Today I want to share what may have been my biggest career mistake:
In the chapter, “It’s a Jungle Gym, Not a Ladder” Sheryl Sandberg introduces the metaphor coined by Pattie Sellers “Careers are a jungle gym, not a ladder.” It implies the former career model of spending your entire career at one company continuously progressing up the ladder (while staring at the butt of the person above) no longer applies to most workers. Instead today’s career path is more like a jungle gym. Sheryl writes:
There’s only one way to get to the top of a ladder, but there are many ways to get to the top of a jungle gym. The jungle gym model benefits everyone, but especially women who might be starting careers, switching careers, getting blocked by external barriers, or reentering the workforce after taking time off. The ability to forge a unique path with occasional dips, detours and even dead ends presents a better chance for fulfillment. Plus, a jungle gym provides great views for many people, not just those at the top. (Pg. 53)Sheryl has seen both men and women miss out on great opportunities by focusing too much on career levels.
This message really hit home when Sheryl writes about her friend who after working as a lawyer for four years realizes instead of shooting for partner she’d rather join a company in a sales or marketing role:
One of her clients was willing to hire her in this new capacity but wanted her to start at the ground level. Since she could afford the temporary pay cut, I urged her to make the jump, but she decided against taking a job that put her “back four years.” I understood how painful it was for her to lose hard-earned ground. Still, my argument was that if she was going to work for the next thirty years, what difference does going “back” four years really make? If the other path made her happier and offered her a chance to learn new skills, that meant she was actually moving forward. (Pg. 61)I had spent years working full-time as a staff accountant while taking the courses I needed to sit for the CPA exam in my spare time. After I passed the exam I began searching for a new job that would utilize my new certification and pay me a larger salary. I talked to one of my former classmates who had been hired by a local CPA firm. She offered to set up an informational interview for me with a partner at her firm to discuss potential job opportunities. She did say I would most likely have to take a significant pay-cut if I were hired as an entry-level accountant at her firm. Since I was looking for an increase in pay not a decrease, I decided to pass on the informational interview. I then proceeded to not send out a single resume to an accounting firm. Instead I went on to work as a manager in an accounting department at a medium-sized company in a dying industry.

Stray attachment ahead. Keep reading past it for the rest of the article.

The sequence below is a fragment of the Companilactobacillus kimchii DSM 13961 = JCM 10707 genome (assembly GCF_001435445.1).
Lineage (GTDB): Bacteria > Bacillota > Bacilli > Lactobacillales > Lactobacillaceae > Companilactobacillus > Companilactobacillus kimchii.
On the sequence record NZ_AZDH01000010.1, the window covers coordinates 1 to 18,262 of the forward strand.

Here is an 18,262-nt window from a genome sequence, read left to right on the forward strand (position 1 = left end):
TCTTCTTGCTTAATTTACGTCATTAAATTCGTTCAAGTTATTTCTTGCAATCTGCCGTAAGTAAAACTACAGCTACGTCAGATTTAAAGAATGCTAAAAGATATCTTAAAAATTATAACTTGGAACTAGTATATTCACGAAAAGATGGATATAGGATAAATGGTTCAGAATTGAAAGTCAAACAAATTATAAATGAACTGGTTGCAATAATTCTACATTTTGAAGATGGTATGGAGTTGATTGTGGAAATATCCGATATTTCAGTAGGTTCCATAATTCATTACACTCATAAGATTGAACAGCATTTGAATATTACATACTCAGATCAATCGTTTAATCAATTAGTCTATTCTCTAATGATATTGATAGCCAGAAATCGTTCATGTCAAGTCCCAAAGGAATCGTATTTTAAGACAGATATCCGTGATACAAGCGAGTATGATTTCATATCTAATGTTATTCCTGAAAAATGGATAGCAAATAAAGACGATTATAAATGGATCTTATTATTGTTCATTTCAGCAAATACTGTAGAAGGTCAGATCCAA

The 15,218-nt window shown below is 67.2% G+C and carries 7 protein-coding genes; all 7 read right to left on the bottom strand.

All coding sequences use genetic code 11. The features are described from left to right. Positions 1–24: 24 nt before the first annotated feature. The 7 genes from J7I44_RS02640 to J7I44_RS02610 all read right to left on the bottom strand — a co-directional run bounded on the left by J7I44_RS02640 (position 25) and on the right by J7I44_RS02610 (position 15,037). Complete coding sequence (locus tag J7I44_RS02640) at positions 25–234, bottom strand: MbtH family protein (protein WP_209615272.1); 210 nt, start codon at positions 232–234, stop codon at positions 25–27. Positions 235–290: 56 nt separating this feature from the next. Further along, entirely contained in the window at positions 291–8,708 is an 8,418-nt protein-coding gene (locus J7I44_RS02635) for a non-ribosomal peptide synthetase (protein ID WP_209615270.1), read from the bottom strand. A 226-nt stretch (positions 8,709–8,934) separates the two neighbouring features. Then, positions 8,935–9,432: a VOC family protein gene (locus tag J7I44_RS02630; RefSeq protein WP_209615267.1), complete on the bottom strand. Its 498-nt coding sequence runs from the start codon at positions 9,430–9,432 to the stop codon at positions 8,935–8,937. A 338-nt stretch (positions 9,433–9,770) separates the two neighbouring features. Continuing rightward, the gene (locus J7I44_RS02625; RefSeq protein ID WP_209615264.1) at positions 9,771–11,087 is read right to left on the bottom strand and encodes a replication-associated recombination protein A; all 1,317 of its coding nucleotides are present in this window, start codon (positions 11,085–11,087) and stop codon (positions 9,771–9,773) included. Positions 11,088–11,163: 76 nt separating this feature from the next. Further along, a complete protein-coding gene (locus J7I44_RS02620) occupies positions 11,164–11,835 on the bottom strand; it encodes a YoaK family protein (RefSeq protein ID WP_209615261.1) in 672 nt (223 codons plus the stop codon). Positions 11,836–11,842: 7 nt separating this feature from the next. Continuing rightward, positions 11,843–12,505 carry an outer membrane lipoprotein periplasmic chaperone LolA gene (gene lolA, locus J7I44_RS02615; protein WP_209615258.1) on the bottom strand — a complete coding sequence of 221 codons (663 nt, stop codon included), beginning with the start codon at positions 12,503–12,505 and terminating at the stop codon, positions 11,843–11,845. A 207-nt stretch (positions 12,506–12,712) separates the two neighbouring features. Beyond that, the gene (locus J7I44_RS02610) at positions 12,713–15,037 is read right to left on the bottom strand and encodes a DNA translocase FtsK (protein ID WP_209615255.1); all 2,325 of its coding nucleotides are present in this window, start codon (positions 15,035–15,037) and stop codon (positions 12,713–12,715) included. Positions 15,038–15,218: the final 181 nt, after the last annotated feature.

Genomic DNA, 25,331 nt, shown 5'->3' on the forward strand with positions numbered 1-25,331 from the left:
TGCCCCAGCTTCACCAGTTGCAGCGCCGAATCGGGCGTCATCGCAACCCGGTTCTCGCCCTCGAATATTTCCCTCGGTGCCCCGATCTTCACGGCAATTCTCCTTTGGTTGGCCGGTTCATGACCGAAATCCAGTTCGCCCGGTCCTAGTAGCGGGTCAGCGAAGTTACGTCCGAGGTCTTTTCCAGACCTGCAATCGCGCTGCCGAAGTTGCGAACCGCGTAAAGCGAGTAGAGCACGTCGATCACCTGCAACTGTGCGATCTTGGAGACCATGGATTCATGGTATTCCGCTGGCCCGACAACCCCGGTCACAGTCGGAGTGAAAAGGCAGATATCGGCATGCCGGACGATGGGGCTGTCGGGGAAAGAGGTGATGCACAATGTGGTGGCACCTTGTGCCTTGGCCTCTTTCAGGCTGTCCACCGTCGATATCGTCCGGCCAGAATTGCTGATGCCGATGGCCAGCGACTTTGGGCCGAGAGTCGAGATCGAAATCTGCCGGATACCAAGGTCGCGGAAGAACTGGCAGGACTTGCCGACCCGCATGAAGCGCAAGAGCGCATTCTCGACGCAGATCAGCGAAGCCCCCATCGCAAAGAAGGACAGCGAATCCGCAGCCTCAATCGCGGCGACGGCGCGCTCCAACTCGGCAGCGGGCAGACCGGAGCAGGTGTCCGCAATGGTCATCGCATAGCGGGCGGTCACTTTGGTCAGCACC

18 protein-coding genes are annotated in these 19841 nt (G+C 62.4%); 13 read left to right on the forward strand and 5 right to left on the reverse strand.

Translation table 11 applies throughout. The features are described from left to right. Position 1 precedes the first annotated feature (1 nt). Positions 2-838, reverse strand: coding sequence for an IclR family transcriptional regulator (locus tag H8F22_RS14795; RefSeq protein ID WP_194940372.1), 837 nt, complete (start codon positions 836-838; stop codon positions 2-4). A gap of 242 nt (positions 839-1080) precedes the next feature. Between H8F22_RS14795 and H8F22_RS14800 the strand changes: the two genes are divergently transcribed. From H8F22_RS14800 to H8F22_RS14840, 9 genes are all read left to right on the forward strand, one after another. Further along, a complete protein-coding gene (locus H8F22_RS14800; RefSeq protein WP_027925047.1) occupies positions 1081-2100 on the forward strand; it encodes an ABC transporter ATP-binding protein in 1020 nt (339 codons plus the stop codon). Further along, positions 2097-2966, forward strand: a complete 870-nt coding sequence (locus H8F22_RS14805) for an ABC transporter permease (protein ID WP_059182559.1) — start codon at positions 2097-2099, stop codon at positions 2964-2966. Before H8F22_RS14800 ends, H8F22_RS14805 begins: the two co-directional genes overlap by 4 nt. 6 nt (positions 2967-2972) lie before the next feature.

Sheryl has learned from her own experience the only criterion that mattered when picking a job was – fast growth. When companies grow quickly, there are more things to do than there are people to do them. When companies grow more slowly or stop growing, there is less to do and too many people to not be doing them. Politics and stagnation set in, and everyone falters.
Another aha moment – I picked this job:
I have always felt I worked at my current job because they were the only company that offered me a job, but while reading Lean in I realized I picked this job. I consciously chose not to pursue a career with an accounting firm. I listened as my current boss informed me the hours were long and the money was tight at his company. Later he would joke I was the only one who came back for a second interview.
I suffered from imposter syndrome – this is a phenomenon where capable people are plagued by self-doubt and is also mentioned in the book. I was risk averse and terrified I was not qualified to perform a job that was too far out of my comfort zone.
Sheryl writes about this too:
One reason women avoid stretch assignments and new challenges is that they worry too much about whether they currently have the skills they need for a new role. This can become a self-fulfilling prophecy, since so many abilities are acquired on the job. An internal report at Hewlett-Packard revealed that women only apply for open jobs if they think they meet 100 percent of the criteria listed. Men apply if they meet 60 percent of the requirements. This difference has a huge ripple effect. Women need to shift from thinking “I’m not ready to do that” to thinking “I want to do that – and I’ll learn by doing it.”Wow what an eye-opener. I can’t help but wonder where my career would be if I had leaned into a career as a CPA – pay-cut and all – rather than picking a job in another dying industry because that was what I was familiar with.
I have come to the conclusion this book should be given to every women upon graduation.
Would you consider taking a pay-cut if it meant advancing your career in the long-run? What was your biggest career mistake?
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